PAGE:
By Stephen Ohlemacher, Associated Press
WASHINGTON (AP) — Social Security's finances are getting worse as the economy struggles to recover and millions of baby boomers stand at the brink of retirement.
New congressional projections show Social Security running deficits every year until its trust funds are eventually drained in about 2037.
This year alone, Social Security is projected to collect $45 billion less in payroll taxes than it pays out in retirement, disability and survivor benefits, the nonpartisan Congressional Budget Office said Wednesday. That figure swells to $130 billion when a new one-year cut in payroll taxes is included, though Congress has promised to repay any lost revenue from the tax cut.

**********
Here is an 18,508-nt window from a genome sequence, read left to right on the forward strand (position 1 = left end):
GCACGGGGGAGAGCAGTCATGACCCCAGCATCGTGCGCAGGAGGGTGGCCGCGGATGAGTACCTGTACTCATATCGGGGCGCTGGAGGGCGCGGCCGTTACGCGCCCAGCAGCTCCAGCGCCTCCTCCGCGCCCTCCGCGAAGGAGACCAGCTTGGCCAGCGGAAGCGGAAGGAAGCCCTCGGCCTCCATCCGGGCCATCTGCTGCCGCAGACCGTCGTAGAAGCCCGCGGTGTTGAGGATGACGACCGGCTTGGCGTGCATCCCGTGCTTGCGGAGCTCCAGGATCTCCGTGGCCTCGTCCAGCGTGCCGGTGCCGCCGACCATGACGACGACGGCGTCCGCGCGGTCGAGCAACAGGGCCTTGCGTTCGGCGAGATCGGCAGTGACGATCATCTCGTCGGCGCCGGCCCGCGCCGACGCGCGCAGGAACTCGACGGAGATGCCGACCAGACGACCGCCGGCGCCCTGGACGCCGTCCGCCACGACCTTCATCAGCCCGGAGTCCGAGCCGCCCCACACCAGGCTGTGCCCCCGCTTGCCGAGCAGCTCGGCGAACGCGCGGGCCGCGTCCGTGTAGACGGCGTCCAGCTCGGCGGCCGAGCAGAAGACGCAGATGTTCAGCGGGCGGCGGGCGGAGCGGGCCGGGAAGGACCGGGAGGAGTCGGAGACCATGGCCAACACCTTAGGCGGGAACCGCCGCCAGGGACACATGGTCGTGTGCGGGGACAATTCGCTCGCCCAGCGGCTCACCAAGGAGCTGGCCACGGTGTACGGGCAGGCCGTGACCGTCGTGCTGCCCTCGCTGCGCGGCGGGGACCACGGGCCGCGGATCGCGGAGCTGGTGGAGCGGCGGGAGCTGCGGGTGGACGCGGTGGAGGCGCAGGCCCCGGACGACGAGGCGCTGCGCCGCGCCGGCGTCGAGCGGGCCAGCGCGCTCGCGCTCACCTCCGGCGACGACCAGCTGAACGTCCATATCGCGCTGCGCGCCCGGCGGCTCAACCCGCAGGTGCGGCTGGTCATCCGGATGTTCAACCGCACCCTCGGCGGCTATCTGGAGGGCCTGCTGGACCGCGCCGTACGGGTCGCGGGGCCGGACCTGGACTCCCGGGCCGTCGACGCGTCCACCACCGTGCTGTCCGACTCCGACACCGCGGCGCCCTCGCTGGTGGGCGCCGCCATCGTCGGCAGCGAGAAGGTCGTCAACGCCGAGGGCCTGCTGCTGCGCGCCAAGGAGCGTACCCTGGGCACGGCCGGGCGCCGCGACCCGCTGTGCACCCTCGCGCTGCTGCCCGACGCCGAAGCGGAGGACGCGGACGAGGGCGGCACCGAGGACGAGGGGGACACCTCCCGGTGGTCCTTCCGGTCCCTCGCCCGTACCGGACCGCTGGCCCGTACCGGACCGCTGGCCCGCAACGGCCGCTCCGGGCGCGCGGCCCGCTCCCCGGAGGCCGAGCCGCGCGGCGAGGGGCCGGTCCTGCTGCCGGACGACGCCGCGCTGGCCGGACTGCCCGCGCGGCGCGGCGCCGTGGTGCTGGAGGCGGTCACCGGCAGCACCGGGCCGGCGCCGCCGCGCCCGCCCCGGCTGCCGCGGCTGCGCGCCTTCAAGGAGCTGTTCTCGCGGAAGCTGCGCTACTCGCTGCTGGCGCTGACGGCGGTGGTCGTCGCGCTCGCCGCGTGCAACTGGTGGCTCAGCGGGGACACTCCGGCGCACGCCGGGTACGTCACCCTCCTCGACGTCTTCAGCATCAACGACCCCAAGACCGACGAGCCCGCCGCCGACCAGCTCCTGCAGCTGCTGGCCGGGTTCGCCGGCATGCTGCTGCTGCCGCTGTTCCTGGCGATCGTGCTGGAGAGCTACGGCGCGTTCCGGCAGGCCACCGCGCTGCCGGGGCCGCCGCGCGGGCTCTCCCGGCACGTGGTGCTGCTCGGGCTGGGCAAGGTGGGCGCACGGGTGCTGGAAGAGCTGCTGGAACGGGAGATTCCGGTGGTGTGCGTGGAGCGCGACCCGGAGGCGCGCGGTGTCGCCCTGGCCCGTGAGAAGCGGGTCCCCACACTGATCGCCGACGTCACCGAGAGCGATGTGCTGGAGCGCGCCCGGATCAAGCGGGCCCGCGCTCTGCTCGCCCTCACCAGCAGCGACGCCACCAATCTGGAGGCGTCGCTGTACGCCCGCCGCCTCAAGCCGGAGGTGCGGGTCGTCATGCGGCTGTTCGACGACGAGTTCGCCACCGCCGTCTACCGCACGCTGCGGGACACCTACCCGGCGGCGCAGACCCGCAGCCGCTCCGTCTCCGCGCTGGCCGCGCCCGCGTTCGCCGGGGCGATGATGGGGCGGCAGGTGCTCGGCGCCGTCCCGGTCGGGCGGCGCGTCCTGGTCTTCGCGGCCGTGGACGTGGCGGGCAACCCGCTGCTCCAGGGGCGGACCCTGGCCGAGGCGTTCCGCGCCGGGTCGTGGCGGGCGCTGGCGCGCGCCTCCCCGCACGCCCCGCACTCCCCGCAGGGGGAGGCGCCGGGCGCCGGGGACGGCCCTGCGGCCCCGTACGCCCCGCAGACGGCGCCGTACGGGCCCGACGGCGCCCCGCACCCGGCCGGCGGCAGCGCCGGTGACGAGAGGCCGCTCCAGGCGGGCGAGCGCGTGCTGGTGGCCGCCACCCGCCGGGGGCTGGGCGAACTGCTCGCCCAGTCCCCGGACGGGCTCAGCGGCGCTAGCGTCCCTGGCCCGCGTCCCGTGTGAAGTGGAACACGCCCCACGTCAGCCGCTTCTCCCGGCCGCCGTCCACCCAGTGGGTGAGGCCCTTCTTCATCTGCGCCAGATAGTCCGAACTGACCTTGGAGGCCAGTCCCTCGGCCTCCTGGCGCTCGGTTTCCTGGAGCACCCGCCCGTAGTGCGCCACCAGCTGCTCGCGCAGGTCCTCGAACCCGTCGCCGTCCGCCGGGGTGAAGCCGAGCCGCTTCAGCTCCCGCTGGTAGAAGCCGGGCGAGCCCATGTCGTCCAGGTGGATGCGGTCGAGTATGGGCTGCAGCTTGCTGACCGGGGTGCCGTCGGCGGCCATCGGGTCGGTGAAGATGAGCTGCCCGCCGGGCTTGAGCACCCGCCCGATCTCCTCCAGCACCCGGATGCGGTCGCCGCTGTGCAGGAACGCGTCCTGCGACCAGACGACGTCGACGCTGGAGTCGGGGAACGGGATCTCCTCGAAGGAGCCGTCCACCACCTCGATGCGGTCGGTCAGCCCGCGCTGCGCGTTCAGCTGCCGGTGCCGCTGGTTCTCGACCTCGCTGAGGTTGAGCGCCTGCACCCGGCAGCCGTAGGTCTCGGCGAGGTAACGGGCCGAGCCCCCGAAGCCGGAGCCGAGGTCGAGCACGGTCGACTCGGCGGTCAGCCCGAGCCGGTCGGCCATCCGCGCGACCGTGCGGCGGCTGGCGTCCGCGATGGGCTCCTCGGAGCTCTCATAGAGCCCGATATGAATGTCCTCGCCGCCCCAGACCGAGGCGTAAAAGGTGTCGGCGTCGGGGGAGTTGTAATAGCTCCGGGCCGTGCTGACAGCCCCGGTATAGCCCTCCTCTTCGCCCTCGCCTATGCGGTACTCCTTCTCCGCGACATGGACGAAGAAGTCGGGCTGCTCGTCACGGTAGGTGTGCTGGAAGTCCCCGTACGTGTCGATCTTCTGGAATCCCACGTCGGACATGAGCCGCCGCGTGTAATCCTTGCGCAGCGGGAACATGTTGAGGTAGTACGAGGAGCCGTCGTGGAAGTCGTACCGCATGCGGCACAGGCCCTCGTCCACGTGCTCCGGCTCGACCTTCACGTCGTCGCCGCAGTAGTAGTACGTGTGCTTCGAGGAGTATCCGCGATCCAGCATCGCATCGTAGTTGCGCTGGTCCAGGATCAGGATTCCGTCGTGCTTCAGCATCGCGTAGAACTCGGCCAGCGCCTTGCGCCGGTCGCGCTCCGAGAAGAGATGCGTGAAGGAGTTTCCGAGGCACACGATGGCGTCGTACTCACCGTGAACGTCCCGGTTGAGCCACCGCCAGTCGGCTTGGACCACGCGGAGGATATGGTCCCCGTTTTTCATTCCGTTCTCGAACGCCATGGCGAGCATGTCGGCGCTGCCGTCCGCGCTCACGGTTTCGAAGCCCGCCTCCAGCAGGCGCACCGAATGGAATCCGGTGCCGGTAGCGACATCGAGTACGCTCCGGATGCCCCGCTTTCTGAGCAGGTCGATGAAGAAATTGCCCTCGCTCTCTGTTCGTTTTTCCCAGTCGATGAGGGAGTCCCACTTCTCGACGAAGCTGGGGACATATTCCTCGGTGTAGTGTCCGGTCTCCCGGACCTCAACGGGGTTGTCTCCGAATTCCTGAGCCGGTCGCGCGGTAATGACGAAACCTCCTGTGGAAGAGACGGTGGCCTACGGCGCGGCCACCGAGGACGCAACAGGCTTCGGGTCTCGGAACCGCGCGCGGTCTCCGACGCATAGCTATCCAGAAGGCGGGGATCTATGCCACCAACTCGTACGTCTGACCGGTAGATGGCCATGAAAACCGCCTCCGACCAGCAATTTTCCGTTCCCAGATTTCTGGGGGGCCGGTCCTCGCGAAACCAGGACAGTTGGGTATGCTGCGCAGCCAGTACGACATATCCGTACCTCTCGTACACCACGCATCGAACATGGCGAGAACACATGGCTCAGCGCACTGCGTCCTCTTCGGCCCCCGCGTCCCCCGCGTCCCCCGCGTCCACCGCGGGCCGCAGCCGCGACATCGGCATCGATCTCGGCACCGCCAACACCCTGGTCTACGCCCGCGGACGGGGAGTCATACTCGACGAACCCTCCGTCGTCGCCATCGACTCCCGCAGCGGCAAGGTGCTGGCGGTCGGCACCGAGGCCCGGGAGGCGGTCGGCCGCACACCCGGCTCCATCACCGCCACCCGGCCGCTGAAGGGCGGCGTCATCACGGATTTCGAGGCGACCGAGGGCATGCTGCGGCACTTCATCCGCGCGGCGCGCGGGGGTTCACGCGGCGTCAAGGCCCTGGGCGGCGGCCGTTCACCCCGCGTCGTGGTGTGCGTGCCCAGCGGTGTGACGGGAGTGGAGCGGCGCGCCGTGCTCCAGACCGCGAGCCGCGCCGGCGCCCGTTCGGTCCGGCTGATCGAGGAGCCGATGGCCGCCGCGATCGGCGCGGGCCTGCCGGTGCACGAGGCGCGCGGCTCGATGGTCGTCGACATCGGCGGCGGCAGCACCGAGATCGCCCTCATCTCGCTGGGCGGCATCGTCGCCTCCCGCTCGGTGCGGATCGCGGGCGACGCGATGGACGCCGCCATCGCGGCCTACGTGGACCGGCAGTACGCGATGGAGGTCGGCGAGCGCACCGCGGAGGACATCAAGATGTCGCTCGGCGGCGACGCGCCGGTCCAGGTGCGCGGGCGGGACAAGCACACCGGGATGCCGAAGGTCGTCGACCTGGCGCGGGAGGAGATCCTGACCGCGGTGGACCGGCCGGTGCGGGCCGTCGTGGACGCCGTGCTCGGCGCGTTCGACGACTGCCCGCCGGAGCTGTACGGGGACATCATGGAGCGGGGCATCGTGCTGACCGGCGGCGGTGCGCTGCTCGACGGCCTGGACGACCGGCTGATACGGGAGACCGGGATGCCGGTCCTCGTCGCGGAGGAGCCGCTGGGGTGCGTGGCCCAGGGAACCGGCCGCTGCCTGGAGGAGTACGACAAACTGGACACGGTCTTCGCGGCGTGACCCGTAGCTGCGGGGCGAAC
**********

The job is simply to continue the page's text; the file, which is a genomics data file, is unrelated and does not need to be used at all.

The massive retirement program has been feeling the effects of a struggling economy for several years. The program first went into deficit last year, but the CBO said at the time that Social Security would post surpluses for a few more years before permanently slipping into deficits in 2016.
The outlook, however, has grown bleaker as the nation struggles to recover from the worst economic crisis since Social Security was enacted during the Great Depression. In the short term, Social Security is suffering from a weak economy that has payroll taxes lagging and applications for benefits rising. In the long term, Social Security will be strained by the growing number of baby boomers retiring and applying for benefits.
"It means that Social Security is increasingly adding to our long-term fiscal problem, and it's happening now," said Eugene Steuerle, a former Treasury official who is now a fellow at the Urban Institute think tank.